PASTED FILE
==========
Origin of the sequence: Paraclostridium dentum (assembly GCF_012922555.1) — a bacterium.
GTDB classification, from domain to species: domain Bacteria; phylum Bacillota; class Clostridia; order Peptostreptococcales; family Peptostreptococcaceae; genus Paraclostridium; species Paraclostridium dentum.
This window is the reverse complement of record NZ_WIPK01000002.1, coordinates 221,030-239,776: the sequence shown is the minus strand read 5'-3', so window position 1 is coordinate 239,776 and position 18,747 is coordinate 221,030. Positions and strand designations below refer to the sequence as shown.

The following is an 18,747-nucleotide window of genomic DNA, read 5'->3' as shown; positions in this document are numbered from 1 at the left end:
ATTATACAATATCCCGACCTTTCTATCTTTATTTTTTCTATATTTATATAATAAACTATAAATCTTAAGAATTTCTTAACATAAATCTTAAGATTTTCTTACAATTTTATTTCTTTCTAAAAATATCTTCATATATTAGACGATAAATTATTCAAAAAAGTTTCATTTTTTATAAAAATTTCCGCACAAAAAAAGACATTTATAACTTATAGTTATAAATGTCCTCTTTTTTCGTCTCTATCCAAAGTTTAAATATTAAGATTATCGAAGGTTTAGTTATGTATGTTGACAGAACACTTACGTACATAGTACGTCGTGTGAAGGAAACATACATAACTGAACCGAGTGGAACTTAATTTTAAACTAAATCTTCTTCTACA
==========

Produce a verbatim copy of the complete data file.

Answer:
Origin of the sequence: Paraclostridium dentum (assembly GCF_012922555.1) — a bacterium.
GTDB classification, from domain to species: domain Bacteria; phylum Bacillota; class Clostridia; order Peptostreptococcales; family Peptostreptococcaceae; genus Paraclostridium; species Paraclostridium dentum.
This window is the reverse complement of record NZ_WIPK01000002.1, coordinates 221,030-239,776: the sequence shown is the minus strand read 5'-3', so window position 1 is coordinate 239,776 and position 18,747 is coordinate 221,030. Positions and strand designations below refer to the sequence as shown.

The following is an 18,747-nucleotide window of genomic DNA, read 5'->3' as shown; positions in this document are numbered from 1 at the left end:
ATTATACAATATCCCGACCTTTCTATCTTTATTTTTTCTATATTTATATAATAAACTATAAATCTTAAGAATTTCTTAACATAAATCTTAAGATTTTCTTACAATTTTATTTCTTTCTAAAAATATCTTCATATATTAGACGATAAATTATTCAAAAAAGTTTCATTTTTTATAAAAATTTCCGCACAAAAAAAGACATTTATAACTTATAGTTATAAATGTCCTCTTTTTTCGTCTCTATCCAAAGTTTAAATATTAAGATTATCGAAGGTTTAGTTATGTATGTTGACAGAACACTTACGTACATAGTACGTCGTGTGAAGGAAACATACATAACTGAACCGAGTGGAACTTAATTTTAAACTAAATCTTCTTCTACA